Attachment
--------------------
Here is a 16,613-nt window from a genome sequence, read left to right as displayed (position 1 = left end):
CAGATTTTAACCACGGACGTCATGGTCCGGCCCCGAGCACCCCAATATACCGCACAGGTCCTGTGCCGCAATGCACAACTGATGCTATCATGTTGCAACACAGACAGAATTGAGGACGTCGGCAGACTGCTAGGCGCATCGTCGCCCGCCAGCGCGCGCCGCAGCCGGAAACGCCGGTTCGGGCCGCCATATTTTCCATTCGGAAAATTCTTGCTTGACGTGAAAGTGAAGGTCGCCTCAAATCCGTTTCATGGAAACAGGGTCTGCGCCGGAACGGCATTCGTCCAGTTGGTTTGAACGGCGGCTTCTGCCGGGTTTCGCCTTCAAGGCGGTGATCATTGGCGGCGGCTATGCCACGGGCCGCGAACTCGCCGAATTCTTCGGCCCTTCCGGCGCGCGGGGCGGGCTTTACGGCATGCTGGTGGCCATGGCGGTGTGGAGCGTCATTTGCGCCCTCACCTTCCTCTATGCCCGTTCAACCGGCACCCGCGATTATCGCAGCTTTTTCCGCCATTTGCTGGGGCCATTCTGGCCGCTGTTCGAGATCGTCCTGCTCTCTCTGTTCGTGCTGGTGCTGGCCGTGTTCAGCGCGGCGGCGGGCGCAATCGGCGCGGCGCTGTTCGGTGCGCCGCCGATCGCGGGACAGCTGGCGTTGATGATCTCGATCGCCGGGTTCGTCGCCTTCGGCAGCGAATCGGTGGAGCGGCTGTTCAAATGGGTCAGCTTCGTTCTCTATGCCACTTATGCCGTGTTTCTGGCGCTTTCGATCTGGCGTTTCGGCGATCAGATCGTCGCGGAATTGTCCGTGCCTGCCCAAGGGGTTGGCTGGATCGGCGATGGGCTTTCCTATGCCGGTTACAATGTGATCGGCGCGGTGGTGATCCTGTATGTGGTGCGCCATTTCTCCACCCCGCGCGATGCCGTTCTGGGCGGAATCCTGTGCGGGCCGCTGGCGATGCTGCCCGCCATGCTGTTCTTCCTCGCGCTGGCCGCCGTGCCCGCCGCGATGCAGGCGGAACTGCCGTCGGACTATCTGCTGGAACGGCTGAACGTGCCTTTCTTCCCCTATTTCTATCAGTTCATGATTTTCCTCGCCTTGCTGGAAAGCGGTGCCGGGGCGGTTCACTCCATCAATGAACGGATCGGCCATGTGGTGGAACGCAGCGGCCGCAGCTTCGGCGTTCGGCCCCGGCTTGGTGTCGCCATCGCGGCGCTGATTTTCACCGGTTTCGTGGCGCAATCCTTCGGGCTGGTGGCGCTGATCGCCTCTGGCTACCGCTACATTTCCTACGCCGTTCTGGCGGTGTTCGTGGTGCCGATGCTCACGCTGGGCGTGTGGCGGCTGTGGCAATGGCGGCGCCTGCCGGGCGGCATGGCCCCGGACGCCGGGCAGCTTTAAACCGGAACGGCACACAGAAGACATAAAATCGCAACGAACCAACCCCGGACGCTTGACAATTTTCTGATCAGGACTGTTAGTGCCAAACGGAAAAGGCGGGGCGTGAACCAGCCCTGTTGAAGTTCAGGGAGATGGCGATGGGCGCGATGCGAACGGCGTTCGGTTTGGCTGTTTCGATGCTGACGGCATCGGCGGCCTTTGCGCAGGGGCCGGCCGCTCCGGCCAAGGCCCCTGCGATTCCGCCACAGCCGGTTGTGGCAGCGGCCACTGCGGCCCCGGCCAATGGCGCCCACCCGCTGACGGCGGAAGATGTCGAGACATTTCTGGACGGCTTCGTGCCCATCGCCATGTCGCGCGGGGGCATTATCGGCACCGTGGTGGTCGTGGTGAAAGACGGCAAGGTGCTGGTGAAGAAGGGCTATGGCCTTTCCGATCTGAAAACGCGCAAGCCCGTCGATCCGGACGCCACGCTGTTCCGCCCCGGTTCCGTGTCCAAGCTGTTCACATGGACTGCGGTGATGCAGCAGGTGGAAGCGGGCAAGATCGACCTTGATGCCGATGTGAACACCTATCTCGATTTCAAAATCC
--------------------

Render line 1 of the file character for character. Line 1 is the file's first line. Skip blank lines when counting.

Here is a 16,613-nt window from a genome sequence, read left to right as displayed (position 1 = left end):